So great was Cephas’ repute and goodwill that Eliud was full of hope that he would get solutions to the child’s pathetic condition on getting to him. Yes, his service would cost him a fortune but nothing was too much to keep the beginning of his strength alive. It was therefore a dismayed Otniel to whom Cephas gave the verdict of his son’s condition: I’m afraid there is nothing I can do to help him, he told Eliud. Your son’s case is such a strange one. By this time, the sickness had already crippled the child Benaiah. With the sentence pronounced by Cephas, Eliud dropped all hope of a cure for his son’s sickness and took him back home to a frail Tirzah. The ripple effect for the boy was frightening: He could no longer mingle with his equals and lead a normal. Worst of all, he’ll have to depend on others for sustenance for the rest of his life.

During this period in Benaiah’s life, miracles were rare in Israel. Indeed, the people had heard the account of great and mighty works done by Yahweh through the hands the prophets of old, but they hardly get to witness them. Although there were magicians, illusionists and sorcerers all over the place, the closest their acts got to performing miracles were parlour tricks. The only reference point to healing at the time was at the Sheep Market at the outskirt of Jerusalem, at the pool of Bethesda. It was a five-sided pool with porches surrounded by five covered colonnades. In these porches gathered a great number of silk folks who continually waited their turn to be healed. It was reported that at a certain periods of the year, an angel of the Lord would go down into the water and make it bubble. Whosoever got into the water first after it bubbled was healed of whatever ailment.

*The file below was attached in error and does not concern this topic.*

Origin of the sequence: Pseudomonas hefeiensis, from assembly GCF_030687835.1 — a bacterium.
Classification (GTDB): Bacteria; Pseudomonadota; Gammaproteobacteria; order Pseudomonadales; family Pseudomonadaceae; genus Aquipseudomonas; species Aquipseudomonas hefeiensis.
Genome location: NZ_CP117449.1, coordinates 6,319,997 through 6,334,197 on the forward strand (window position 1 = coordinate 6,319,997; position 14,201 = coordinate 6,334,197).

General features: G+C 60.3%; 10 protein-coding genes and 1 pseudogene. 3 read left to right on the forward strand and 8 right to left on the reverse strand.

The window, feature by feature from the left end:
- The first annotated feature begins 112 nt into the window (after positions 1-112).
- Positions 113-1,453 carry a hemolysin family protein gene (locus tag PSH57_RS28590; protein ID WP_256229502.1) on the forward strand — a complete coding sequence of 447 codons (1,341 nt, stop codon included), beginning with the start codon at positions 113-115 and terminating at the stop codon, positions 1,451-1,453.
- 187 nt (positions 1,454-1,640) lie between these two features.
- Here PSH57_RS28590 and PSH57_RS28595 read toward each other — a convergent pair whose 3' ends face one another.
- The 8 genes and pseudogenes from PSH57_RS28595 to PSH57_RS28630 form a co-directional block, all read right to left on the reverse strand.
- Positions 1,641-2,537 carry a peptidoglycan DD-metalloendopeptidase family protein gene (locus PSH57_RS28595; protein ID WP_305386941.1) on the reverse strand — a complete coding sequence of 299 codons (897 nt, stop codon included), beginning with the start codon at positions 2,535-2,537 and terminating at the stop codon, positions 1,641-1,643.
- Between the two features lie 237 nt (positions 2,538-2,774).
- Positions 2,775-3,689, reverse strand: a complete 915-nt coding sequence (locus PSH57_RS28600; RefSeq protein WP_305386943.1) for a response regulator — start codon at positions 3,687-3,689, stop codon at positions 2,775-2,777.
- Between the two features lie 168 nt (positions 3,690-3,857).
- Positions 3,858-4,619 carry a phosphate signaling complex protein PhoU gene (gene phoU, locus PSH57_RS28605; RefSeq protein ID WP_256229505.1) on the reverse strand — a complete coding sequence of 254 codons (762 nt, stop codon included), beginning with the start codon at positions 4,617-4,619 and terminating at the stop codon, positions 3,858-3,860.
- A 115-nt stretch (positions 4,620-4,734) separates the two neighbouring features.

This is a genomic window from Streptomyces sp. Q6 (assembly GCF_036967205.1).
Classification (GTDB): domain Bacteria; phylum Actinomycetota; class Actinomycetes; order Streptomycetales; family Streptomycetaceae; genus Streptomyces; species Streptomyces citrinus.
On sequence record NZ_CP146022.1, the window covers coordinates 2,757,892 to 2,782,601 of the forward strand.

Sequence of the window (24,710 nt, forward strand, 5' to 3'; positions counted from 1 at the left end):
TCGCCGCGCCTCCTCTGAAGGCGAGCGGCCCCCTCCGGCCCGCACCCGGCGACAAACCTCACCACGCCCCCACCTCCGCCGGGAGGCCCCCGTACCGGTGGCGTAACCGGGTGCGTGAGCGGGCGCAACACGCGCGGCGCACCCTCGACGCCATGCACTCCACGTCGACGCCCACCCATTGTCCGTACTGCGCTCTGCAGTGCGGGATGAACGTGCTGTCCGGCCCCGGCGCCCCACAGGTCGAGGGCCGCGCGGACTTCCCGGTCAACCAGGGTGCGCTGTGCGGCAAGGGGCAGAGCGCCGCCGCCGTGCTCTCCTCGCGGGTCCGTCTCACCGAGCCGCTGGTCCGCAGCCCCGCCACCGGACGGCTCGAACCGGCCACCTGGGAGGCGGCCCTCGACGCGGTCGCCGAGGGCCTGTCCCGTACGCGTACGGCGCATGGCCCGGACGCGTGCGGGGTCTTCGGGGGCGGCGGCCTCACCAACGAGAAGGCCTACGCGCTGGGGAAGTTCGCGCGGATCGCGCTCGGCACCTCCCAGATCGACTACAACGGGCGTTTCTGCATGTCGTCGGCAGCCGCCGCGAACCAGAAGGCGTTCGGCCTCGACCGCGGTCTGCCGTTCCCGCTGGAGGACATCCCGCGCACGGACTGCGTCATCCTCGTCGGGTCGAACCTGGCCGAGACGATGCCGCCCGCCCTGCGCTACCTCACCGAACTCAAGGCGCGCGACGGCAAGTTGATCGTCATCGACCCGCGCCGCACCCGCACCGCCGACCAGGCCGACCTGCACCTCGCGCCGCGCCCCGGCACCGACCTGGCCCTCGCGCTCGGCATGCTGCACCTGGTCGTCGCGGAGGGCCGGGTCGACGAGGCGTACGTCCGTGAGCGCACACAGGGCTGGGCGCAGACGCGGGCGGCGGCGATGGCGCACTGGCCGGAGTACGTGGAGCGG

Clearly, the pool was the only hope for Benaiah and it was there they took him. At the early stage of his predicament, his parents sought the help of two young men who always helped him to the pool at the early hours of the morning and returned to take him back before it became dark. However, as he grew older, he refused to be at the mercy of his aids. He resolved to go the way of cripples and drag his body back and forth the pool day in day out. He’ll set out at the break of day and embark on a homeward journey after each frustrating day at the pool.